Twitter profiles that advocate early treatment, and that are considered to be on the conservative right, are more engaged in sharing scientific studies and news about the pandemic and COVID-19. Links on the subject have a lifespan 1.5 times longer in right-wing groups than in left-wing groups or medical professionals, according to a study by FGV DAPP.
The survey gathered 3.3 million posts made on the social network, published between January and May 2021. In addition, the study identified a total of 1,156 domains responsible for the publications, which generated a total of 300,000 interactions — mentions, responses and shares .
The publications involve topics such as early treatment, vaccination, encouragement of isolation measures and the use of masks. FGV separated the profiles that interacted with posts that made scientific claims about the pandemic and the coronavirus into 4 groups:
- the first brings together profiles that advocate for early treatment against COVID-19, with conservative politicians and influencers;
- the second, composed of parliamentarians and left-wing influencers;
- the third, with health professionals and physicians; this group has scientific influencers such as Youtuber and biologist Átila Iamarino
- and a fourth group with epidemiologists, journalists and infectious diseases associations.
The last three echo links about the ineffectiveness of chloroquine and ivermectin against the coronavirus, as well as Jair Bolsonaro’s delay in obtaining vaccines.
Scientific links on early treatment circulate more
Researchers say the right-wing group was the only one who shared controversial URLs — with information disputed by official sources.
Among the 10 links with the highest average circulation on Twitter, 5 advocate early treatment, while 4 talk about COVID-19’s CPI and the ineffectiveness of chloroquine.
The most shared sites on the right are hyper-partisan domains, from sites like West Magazine and Free Tuesday. These, according to the study, disseminate “pseudoscience”.
Meanwhile, in the groups made up of health professionals and epidemiologists, the most shared links are from news outlets such as newspapers Folha de São Paulo and The globe, and sites like UOL and G1.
Right shares more medical journal links
On Twitter, when it comes to links to international medical journals, such as the platform medrxiv.org, the right is also more engaged. The pro-early treatment group shared the most articles from the WHO (World Health Organization), with 68% of the total.
Studies of The Lancet, another important medical publication in the midst of scientific dissemination, was also more publicized by the group that advocates early treatment, with 62% of shares — the cluster that advocates for the ineffectiveness of chloroquine and ivermectin accounts for 14%.
Researcher Victor Piaia, from FGV DAPP and one of those responsible for the study, tells the Techblog that the group that favors chloroquine and ivermectin mostly share preprints: studies that have not yet been peer-reviewed.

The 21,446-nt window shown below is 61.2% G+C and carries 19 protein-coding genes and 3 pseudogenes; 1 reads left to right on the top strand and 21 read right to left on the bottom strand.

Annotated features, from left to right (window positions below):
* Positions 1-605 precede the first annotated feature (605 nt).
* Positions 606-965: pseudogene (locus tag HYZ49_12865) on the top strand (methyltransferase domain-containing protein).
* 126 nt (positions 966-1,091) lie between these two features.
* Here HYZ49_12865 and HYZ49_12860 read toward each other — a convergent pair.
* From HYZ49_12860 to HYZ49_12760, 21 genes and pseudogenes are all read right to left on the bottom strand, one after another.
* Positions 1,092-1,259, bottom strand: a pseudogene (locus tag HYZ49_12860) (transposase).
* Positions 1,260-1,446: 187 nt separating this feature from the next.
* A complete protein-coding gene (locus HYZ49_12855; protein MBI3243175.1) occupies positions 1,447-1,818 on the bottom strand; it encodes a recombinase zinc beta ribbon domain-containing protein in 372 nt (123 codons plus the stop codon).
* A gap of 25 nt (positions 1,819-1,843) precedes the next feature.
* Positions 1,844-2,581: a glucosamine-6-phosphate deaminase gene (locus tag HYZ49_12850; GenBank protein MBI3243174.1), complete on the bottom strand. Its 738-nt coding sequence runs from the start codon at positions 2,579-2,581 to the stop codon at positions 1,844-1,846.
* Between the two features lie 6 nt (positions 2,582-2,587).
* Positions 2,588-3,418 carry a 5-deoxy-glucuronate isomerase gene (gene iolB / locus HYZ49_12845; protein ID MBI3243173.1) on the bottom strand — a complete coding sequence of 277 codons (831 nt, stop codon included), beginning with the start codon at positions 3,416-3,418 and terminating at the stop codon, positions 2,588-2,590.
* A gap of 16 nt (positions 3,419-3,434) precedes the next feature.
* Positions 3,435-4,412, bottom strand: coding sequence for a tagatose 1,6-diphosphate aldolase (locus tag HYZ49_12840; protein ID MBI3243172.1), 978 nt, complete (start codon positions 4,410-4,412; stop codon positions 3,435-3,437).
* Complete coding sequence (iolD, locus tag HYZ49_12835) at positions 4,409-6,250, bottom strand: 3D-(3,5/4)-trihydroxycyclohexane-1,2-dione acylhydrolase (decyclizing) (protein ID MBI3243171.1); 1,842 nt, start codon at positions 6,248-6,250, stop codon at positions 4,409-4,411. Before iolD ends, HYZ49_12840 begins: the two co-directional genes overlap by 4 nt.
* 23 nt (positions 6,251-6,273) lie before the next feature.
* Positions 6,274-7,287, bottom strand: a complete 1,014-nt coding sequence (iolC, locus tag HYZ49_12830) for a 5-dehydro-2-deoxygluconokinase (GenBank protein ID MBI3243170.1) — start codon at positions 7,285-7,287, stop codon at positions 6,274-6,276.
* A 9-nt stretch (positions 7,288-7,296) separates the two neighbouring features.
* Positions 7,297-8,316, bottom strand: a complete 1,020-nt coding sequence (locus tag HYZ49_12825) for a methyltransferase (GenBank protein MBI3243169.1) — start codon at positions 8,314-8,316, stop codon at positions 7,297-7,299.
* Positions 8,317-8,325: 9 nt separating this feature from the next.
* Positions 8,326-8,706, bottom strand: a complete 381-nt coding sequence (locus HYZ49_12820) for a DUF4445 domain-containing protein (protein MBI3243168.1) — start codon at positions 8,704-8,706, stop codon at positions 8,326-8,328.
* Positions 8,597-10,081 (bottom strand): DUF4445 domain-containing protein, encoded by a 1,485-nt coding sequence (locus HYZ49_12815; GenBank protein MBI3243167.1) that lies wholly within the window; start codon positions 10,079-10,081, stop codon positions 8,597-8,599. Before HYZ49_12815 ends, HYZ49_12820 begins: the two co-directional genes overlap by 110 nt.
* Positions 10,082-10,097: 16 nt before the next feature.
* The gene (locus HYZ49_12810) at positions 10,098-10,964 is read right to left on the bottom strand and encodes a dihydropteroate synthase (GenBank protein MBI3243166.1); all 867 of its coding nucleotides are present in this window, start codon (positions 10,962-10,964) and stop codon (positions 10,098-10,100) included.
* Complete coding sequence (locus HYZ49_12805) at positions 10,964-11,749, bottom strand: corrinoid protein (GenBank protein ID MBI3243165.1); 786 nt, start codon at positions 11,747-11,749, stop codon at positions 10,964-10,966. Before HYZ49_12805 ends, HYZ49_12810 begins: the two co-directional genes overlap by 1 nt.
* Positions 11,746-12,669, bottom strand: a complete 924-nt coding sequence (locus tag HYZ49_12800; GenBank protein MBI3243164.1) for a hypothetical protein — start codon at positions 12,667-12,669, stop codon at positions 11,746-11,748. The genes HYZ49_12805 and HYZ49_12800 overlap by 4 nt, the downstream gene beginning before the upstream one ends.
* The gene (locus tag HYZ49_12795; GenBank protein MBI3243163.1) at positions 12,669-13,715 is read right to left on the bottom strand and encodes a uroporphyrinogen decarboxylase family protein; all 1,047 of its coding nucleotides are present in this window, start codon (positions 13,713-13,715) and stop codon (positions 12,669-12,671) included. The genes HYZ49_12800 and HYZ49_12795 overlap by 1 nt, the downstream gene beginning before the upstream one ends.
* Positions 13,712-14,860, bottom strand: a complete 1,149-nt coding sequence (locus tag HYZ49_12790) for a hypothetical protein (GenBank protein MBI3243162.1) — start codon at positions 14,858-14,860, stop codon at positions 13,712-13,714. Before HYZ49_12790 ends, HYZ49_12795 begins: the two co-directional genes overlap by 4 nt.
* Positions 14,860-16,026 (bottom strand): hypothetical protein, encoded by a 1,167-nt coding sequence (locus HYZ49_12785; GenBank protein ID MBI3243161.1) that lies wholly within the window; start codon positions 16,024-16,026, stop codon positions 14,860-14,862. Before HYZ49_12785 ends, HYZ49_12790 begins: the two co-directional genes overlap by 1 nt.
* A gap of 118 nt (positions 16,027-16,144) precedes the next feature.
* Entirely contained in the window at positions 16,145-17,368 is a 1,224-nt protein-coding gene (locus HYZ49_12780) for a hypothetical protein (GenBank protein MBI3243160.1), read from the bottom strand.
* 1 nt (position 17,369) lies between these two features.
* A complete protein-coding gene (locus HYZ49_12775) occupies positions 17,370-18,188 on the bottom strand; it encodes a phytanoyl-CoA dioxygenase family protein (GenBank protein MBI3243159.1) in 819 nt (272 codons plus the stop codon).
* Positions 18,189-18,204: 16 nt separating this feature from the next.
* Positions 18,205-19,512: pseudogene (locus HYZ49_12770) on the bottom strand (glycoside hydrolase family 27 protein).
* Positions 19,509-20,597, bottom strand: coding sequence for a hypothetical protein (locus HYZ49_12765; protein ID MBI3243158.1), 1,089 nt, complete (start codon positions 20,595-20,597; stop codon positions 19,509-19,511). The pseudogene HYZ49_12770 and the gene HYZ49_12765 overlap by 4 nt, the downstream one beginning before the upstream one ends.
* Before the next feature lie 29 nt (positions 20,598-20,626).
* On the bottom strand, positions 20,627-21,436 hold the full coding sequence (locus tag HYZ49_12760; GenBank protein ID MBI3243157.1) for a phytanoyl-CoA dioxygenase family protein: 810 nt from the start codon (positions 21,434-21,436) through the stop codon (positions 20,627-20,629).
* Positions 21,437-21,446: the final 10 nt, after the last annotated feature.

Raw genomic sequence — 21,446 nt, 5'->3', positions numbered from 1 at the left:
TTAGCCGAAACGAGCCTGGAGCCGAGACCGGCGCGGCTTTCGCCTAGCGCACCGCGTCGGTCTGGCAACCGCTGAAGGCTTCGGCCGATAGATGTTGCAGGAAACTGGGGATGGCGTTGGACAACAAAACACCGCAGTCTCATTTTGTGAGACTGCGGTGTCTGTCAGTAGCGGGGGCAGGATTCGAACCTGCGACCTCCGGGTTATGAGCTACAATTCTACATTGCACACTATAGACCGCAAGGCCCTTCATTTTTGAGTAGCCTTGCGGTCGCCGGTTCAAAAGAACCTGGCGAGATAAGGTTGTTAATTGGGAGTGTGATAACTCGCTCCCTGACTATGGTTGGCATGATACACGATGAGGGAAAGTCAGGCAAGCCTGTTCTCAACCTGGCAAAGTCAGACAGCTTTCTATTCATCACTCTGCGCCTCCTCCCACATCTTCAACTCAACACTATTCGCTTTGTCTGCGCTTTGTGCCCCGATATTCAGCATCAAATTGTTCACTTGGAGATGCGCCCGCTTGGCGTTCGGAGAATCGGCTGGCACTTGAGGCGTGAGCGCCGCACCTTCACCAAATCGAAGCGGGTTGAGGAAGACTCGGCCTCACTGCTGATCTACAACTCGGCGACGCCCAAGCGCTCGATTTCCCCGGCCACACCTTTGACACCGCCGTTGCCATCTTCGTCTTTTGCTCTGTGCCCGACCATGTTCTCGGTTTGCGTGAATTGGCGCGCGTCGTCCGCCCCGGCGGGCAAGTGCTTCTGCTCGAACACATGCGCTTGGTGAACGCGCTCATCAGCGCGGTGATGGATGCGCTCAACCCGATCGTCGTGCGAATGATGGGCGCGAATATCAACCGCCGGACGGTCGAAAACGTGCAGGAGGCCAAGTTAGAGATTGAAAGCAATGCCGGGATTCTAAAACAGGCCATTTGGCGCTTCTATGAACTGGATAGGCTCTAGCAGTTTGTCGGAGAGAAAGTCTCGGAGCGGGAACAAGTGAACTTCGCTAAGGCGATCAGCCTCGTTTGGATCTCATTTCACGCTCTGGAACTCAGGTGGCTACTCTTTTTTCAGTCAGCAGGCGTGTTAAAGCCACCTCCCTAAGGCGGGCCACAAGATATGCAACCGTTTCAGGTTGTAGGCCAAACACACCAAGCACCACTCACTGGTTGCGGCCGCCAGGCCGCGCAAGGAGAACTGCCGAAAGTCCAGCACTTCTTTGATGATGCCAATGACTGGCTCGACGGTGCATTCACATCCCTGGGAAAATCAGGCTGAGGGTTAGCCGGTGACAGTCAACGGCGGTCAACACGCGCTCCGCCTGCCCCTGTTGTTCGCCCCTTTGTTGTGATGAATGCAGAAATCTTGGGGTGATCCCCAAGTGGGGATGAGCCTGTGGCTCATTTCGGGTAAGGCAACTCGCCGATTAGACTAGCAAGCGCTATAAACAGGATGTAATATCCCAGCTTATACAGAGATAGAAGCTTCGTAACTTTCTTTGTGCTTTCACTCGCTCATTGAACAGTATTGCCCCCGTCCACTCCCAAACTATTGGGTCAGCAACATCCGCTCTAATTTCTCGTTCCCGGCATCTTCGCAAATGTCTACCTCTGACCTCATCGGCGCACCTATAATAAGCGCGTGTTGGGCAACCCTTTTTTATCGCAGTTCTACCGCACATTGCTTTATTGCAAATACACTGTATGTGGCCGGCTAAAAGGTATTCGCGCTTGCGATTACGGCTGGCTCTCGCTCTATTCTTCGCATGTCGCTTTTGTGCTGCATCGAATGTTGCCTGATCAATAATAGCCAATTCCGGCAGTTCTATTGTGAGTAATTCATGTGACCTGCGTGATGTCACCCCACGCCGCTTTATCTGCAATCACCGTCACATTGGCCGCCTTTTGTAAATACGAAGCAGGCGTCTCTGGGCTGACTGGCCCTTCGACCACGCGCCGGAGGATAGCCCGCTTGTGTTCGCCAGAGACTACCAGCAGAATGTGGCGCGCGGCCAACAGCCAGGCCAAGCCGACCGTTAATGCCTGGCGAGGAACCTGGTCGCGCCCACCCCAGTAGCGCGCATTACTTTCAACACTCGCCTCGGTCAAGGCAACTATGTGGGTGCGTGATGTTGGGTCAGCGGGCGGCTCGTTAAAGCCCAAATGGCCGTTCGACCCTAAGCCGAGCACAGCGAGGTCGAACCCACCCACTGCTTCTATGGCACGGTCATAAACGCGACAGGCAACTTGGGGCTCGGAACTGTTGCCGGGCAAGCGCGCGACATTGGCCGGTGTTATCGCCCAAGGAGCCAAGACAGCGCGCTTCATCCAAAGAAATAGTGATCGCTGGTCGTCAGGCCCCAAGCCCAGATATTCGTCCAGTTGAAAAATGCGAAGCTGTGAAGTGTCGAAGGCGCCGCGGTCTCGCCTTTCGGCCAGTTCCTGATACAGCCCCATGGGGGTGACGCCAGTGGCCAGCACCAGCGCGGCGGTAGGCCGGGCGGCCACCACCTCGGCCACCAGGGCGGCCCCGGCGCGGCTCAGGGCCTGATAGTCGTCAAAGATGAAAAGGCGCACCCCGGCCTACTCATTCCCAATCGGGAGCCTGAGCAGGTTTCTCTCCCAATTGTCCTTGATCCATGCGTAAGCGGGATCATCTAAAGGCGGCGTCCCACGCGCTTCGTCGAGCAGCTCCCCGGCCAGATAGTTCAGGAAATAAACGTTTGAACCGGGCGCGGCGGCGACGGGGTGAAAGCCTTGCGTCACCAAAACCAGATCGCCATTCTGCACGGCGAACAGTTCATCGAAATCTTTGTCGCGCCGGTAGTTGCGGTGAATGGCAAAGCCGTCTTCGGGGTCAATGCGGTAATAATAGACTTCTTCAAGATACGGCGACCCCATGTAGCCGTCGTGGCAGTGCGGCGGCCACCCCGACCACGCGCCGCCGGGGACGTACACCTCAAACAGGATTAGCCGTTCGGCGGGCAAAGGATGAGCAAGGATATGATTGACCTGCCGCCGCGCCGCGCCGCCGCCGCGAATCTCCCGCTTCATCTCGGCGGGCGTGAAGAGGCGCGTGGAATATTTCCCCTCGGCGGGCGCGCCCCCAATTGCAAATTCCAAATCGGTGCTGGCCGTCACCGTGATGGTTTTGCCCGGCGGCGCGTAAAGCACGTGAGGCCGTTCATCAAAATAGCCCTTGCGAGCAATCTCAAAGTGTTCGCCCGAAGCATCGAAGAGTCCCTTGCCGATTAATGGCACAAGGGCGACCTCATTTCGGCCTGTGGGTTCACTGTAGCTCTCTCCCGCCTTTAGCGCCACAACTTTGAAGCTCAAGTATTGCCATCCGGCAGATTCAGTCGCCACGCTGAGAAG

“In fact, this group mediates: when the press and health authorities do not corroborate the information they want to confirm, they go straight to the preprint to prove their ideas.”
Victor Piaia, from FGV DAPP
The large circulation of scientific links about COVID in right-wing groups is also reflected in the average time: within this cluster, URLs usually stop circulating 240 hours after their initial release. In the other three groups, this “useful life” drops to 100 hours.
On Twitter, pro-chloroquine group interacts more
Even accounting for only 21% of Twitter profiles compiled in the survey, the purple cluster advocates early treatment attracts the highest volume of interactions, with 41%. In contrast, the left group, marked in blue, accounts for 23% of users but only 34% of interactions.
The orange group, made up of health professionals such as doctors, has only 11% of interactions on Twitter, even though it is the most numerous, with 30% of the profiles. The green group, with press professionals, epidemiologists and infectious diseases associations, has the smallest contingent (9%) and engagement (7%).
The base of the right-wing group, in addition to being more active in spreading links about science in the pandemic, is more cohesive and interacts less with other groups.
FGV found that the pro-early treatment group has boosted 743 sites on Twitter, but 328 are unique domains: this means that the vast majority of shares (90% or more) are within a single cluster. This corresponds to 44% of the total URLs advertised.
For comparison purposes, the left on Twitter has mobilized less towards pages that confirm the ideological bias, with 41% of shared sites being truly exclusive. That percentage drops to the single digits in the medical and epidemiologist groups.
Finally, Piaia emphasizes the Techblog that the right is the one who tries to guide the scientific debate about the pandemic on Twitter:
“The group [de direita conservadora] it doesn’t have such a reactive characteristic, but it tries to guide the debate, looking for preprints, studies, materials. He is competing in the public debate and has a dynamic of his own.”